Custom and Myth, by Andrew Lang

A Far-Travelled Tale.

A modern novelist has boasted that her books are read ‘from Tobolsk to Tangiers.’ This is a wide circulation, but the widest circulation in the world has probably been achieved by a story whose author, unlike Ouida, will never be known to fame. The tale which we are about to examine is, perhaps, of all myths the most widely diffused, yet there is no ready way of accounting for its extraordinary popularity. Any true ‘nature-myth,’ any myth which accounts for the processes of nature or the aspects of natural phenomena, may conceivably have been invented separately, wherever men in an early state of thought observed the same facts, and attempted to explain them by telling a story. Thus we have seen that the earlier part of the myth of Cronus is a nature-myth, setting forth the cause of the separation of Heaven and Earth. Star-myths, again, are everywhere similar, because men who believed all nature to be animated and personal, accounted for the grouping of constellations in accordance with these crude beliefs.91 Once more, if a story like that of ‘Cupid and Psyche’ be found among the most diverse races, the distribution becomes intelligible if the myth was invented to illustrate or enforce a widely prevalent custom. But in the following story no such explanation is even provisionally acceptable.

The gist of the tale (which has many different ‘openings,’ and conclusions in different places) may be stated thus: A young man is brought to the home of a hostile animal, a giant, cannibal, wizard, or a malevolent king. He is put by his unfriendly host to various severe trials, in which it is hoped that he will perish. In each trial he is assisted by the daughter of his host. After achieving the adventures, he elopes with the girl, and is pursued by her father. The runaway pair throw various common objects behind them, which are changed into magical obstacles and check the pursuit of the father. The myth has various endings, usually happy, in various places. Another form of the narrative is known, in which the visitors to the home of the hostile being are, not wooers of his daughter, but brothers of his wife.92 The incidents of the flight, in this variant, are still of the same character. Finally, when the flight is that of a brother from his sister’s malevolent ghost, in Hades (Japan), or of two sisters from a cannibal mother or step-mother (Zulu and Samoyed), the events of the flight and the magical aids to escape remain little altered. We shall afterwards see that attempts have been made to interpret one of these narratives as a nature-myth; but the attempts seem unsuccessful. We are therefore at a loss to account for the wide diffusion of this tale, unless it has been transmitted slowly from people to people, in the immense unknown prehistoric past of the human race.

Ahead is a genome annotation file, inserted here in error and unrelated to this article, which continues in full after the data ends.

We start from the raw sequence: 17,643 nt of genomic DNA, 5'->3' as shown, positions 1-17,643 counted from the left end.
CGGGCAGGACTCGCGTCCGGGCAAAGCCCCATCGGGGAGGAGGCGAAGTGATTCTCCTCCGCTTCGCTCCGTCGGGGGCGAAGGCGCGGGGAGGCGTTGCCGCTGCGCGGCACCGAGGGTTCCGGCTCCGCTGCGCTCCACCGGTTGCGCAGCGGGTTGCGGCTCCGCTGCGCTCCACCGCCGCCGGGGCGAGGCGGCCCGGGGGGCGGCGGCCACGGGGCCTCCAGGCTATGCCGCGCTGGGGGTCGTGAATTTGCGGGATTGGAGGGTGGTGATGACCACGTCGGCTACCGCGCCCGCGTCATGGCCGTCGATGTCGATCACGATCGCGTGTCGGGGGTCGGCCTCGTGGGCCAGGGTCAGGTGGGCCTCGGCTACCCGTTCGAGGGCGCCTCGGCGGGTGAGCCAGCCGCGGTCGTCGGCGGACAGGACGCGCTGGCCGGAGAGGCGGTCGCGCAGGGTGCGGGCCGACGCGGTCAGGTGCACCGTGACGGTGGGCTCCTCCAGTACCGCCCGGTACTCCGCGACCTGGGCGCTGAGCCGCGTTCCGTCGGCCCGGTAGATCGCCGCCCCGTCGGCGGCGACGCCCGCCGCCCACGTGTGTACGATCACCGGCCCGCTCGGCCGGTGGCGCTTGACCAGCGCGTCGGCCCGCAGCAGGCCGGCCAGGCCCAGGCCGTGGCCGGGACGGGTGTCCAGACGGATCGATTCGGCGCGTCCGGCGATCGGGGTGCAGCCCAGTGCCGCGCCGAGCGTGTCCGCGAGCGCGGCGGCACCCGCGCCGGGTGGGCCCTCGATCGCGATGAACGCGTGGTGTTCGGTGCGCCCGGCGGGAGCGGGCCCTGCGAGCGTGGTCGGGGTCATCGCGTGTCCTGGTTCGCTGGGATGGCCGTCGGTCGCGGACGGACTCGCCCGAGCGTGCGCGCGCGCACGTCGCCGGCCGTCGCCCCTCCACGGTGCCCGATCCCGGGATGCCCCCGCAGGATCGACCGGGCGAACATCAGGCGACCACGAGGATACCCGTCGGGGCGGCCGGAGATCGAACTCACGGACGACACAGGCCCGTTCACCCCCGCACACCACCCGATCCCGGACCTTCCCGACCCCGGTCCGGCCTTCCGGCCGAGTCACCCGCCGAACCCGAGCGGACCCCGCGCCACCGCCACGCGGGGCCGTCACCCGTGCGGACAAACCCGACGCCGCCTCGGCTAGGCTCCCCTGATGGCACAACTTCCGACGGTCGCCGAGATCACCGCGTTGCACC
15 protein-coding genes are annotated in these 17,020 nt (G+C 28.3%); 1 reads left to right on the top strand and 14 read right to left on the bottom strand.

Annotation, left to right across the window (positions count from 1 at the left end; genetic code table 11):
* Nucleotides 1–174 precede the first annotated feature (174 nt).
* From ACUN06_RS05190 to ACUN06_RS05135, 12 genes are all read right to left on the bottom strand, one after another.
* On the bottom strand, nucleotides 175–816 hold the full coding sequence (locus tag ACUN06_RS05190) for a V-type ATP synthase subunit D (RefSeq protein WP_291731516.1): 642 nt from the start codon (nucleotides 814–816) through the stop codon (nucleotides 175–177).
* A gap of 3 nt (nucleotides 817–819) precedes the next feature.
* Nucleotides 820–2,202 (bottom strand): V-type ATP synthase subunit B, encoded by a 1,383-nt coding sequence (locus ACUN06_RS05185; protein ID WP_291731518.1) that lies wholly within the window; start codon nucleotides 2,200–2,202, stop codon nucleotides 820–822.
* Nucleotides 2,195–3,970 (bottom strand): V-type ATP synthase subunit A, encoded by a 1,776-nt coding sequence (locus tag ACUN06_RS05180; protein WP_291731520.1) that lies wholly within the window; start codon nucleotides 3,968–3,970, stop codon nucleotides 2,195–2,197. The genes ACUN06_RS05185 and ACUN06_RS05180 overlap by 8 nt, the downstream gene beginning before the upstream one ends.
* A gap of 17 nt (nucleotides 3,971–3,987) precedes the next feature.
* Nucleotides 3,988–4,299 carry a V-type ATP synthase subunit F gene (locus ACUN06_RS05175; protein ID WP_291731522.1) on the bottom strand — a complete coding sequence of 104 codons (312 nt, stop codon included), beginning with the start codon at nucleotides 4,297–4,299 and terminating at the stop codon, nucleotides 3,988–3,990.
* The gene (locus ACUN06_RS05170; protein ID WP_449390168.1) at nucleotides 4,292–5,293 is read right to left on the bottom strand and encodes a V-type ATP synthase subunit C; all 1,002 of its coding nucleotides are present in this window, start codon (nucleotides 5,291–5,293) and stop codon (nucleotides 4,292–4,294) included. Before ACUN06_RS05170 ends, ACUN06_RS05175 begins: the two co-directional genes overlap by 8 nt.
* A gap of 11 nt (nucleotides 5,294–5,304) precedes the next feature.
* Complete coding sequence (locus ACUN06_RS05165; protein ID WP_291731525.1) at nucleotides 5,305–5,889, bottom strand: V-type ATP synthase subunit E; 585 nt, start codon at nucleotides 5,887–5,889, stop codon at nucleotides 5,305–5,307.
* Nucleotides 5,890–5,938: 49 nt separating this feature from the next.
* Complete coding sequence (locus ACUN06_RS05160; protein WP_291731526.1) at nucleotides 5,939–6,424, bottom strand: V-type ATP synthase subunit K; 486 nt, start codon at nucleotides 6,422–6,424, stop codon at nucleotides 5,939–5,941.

Before comparing the various forms of the myth in its first shape — that which tells of the mortal lover and the giant’s or wizard’s daughter — let us give the Scottish version of the story. This version was written down for me, many years ago, by an aged lady in Morayshire. I published it in the Revue Celtique; but it is probably new to story-comparers, in its broad Scotch variant.

Nicht Nought Nothing.

There once lived a king and a queen. They were long married and had no bairns: but at last the queen had a bairn, when the king was away in far countries. The queen would not christen the bairn till the king came back, and she said, ‘We will just call him Nicht Nought Nothing until his father comes home.’ But it was long before he came home, and the boy had grown a nice little laddie. At length the king was on his way back; but he had a big river to cross, and there was a spate, and he could not get over the water. But a giant came up to him, and said, ‘If you will give me Nicht Nought Nothing, I will carry you over the water on my back.’ The king had never heard that his son was called Nicht Nought Nothing, and so he promised him. When the king got home again, he was very happy to see his wife again, and his young son. She told him that she had not given the child any name but Nicht Nought Nothing, until he should come home again himself. The poor king was in a terrible case. He said, ‘What have I done? I promised to give the giant who carried me over the river on his back, Nicht Nought Nothing.’ The king and the queen were sad and sorry, but they said, ‘When the giant comes we will give him the hen-wife’s bairn; he will never know the difference.’ The next day the giant came to claim the king’s promise, and he sent for the hen-wife’s bairn; and the giant went away with the bairn on his back. He travelled till he came to a big stone, and there he sat down to rest. He said,

‘Hidge Hodge, on my back, what time of day is it?’

The poor little bairn said, ‘It is the time that my mother, the hen-wife, takes up the eggs for the queen’s breakfast.’

The giant was very angry, and dashed the bairn on the stone and killed it.

 

The same adventure is repeated with the gardener’s son.